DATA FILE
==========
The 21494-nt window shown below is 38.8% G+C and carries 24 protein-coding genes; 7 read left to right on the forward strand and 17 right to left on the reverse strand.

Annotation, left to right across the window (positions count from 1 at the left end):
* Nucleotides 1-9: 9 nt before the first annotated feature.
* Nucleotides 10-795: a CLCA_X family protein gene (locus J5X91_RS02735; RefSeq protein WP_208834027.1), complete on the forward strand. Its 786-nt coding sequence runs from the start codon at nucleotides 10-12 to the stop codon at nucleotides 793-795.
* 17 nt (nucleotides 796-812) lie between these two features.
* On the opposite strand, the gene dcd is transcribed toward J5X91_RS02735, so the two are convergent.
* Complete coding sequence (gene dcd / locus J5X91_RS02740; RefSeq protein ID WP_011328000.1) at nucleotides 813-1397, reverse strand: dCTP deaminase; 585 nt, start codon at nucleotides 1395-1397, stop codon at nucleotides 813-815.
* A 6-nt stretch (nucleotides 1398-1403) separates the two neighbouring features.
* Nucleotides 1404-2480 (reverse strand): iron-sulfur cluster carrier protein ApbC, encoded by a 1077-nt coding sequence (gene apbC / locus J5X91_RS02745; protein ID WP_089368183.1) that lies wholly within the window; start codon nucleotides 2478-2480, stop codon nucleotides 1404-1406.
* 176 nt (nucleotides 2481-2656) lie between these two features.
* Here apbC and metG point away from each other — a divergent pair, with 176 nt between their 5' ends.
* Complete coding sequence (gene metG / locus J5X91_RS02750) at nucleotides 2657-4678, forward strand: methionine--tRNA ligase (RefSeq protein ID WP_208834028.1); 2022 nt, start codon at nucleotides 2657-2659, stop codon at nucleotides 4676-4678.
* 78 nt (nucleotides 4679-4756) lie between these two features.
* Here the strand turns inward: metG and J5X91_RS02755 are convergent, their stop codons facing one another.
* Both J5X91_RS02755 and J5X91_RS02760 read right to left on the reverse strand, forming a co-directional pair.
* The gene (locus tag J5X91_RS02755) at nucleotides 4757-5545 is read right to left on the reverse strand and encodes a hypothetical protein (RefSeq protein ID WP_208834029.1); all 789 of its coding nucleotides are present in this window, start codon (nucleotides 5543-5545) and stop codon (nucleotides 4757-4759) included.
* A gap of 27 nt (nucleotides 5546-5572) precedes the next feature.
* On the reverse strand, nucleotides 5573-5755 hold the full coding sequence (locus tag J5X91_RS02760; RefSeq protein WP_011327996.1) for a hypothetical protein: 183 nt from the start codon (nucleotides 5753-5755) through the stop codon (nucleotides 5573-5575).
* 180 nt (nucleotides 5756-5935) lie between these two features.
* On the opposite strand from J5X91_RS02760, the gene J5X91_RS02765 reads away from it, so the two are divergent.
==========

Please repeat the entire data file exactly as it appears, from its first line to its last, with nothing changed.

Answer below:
The 21494-nt window shown below is 38.8% G+C and carries 24 protein-coding genes; 7 read left to right on the forward strand and 17 right to left on the reverse strand.

Annotation, left to right across the window (positions count from 1 at the left end):
* Nucleotides 1-9: 9 nt before the first annotated feature.
* Nucleotides 10-795: a CLCA_X family protein gene (locus J5X91_RS02735; RefSeq protein WP_208834027.1), complete on the forward strand. Its 786-nt coding sequence runs from the start codon at nucleotides 10-12 to the stop codon at nucleotides 793-795.
* 17 nt (nucleotides 796-812) lie between these two features.
* On the opposite strand, the gene dcd is transcribed toward J5X91_RS02735, so the two are convergent.
* Complete coding sequence (gene dcd / locus J5X91_RS02740; RefSeq protein ID WP_011328000.1) at nucleotides 813-1397, reverse strand: dCTP deaminase; 585 nt, start codon at nucleotides 1395-1397, stop codon at nucleotides 813-815.
* A 6-nt stretch (nucleotides 1398-1403) separates the two neighbouring features.
* Nucleotides 1404-2480 (reverse strand): iron-sulfur cluster carrier protein ApbC, encoded by a 1077-nt coding sequence (gene apbC / locus J5X91_RS02745; protein ID WP_089368183.1) that lies wholly within the window; start codon nucleotides 2478-2480, stop codon nucleotides 1404-1406.
* 176 nt (nucleotides 2481-2656) lie between these two features.
* Here apbC and metG point away from each other — a divergent pair, with 176 nt between their 5' ends.
* Complete coding sequence (gene metG / locus J5X91_RS02750) at nucleotides 2657-4678, forward strand: methionine--tRNA ligase (RefSeq protein ID WP_208834028.1); 2022 nt, start codon at nucleotides 2657-2659, stop codon at nucleotides 4676-4678.
* 78 nt (nucleotides 4679-4756) lie between these two features.
* Here the strand turns inward: metG and J5X91_RS02755 are convergent, their stop codons facing one another.
* Both J5X91_RS02755 and J5X91_RS02760 read right to left on the reverse strand, forming a co-directional pair.
* The gene (locus tag J5X91_RS02755) at nucleotides 4757-5545 is read right to left on the reverse strand and encodes a hypothetical protein (RefSeq protein ID WP_208834029.1); all 789 of its coding nucleotides are present in this window, start codon (nucleotides 5543-5545) and stop codon (nucleotides 4757-4759) included.
* A gap of 27 nt (nucleotides 5546-5572) precedes the next feature.
* On the reverse strand, nucleotides 5573-5755 hold the full coding sequence (locus tag J5X91_RS02760; RefSeq protein WP_011327996.1) for a hypothetical protein: 183 nt from the start codon (nucleotides 5753-5755) through the stop codon (nucleotides 5573-5575).
* 180 nt (nucleotides 5756-5935) lie between these two features.
* On the opposite strand from J5X91_RS02760, the gene J5X91_RS02765 reads away from it, so the two are divergent.